Showing posts with label criminal justice. Show all posts
Showing posts with label criminal justice. Show all posts

Mar 15, 2014

Prosecutors Getting Away with Disgrace, Insult to Humanity

The Divine Right of Kings
Update: When prosecutors do their job and hold corrupt public officials accountable, like the detestable Kelly Rindfleisch, Scott Walker trusted aide and felon, we ought consider giving prosecutors kudos. Hey, Kelly, are you saying you're innocent now?
JUDGE HAYWOOD: Herr Janning, it 'came to that' the first time you sentenced a man to death you knew to be innocent.
- Judgment at Nuremberg (Kramer. 1961)

A telling glimpse at the American political culture is seen in the reaction to the January 2014 legal opinion of Richard Posner, judge on the Court of Appeals for the Seventh Circuit.

The case, Fields v. Wharrie and Kelley (No. 13-1195) (740 F.3d 1107; 2014 U.S. App. LEXIS 1333), drew a few notices in legal journals and blogs, even though Posner blasted corrupt prosecutors for their mendacious, "breathtaking injustice" that landed an innocent man in prison for 17 years.

Beyond that, the silence out was deafening.

"If the old Lord Acton axiom is true — that power corrupts, and absolute power corrupts absolutely — enormous power with no accountability can be enormously destructive," opines Radley Balko on the case. (Washington Post)

This is precisely what happened, as Posner notes of Mr. Fields who "until he was acquitted in a retrial; he later received a certificate of innocence from the court in which he had been tried," was the victim of "coerced witnesses to give testimony that the defendants (prosecutors) as well as the witnesses) knew to be false."

Much good may come from Posner's decision demanding accountability, affirming the right of the innocent and wrongfully convicted to sue for damages against deceitful prosecutors.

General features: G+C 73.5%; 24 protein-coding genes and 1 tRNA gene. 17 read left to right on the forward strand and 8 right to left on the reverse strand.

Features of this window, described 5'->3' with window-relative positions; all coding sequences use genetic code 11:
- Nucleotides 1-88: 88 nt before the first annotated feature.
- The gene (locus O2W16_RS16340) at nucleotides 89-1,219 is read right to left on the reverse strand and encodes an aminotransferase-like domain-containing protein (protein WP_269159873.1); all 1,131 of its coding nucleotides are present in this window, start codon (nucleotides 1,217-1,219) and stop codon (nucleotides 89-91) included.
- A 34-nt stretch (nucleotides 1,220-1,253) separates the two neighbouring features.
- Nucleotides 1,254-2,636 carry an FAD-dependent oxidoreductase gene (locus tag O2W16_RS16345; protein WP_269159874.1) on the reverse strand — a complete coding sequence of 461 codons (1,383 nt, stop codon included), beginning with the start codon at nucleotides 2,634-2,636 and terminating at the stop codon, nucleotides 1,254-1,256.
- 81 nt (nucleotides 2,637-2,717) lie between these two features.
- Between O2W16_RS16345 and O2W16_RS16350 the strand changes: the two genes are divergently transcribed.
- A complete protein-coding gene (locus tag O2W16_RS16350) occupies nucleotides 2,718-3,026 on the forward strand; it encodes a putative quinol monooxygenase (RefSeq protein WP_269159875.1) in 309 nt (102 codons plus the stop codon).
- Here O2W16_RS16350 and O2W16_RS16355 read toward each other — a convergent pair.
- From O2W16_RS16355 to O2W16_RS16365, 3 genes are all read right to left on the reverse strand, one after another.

Absolute immunity for prosecutors, what former federal prosecutor Sidney Powell correctly notes is prosecutors' License to Lie, may go the way of the divine right of kings.

What I can guarantee you is that the speeches of Robert Jackson will not populate the campaign webpages of most candidate for District Attorney and Attorneys General across the nation. Jackson's words should. Said Jackson in a famous address in 1940:

Any prosecutor who risks his day-to-day professional name for fair dealing to build up statistics of success has a perverted sense of practical values, as well as defects of character. Whether one seeks promotion to a judgeship, as many prosecutors rightly do, or whether he returns to private practice, he can have no better asset than to have his profession recognize that his attitude toward those who feel his power has been dispassionate, reasonable and just.
Today, police, prosecutors and judges all too often engage in careerism and are laden with defects of character, imprisoning millions of Americans in creating what Glenn C. Loury in the Boston Review terms "a leviathan unmatched in human history." I know of Dane County (Wisconsin) police who have intentionally corrupted the judicial process for civil traffic violations.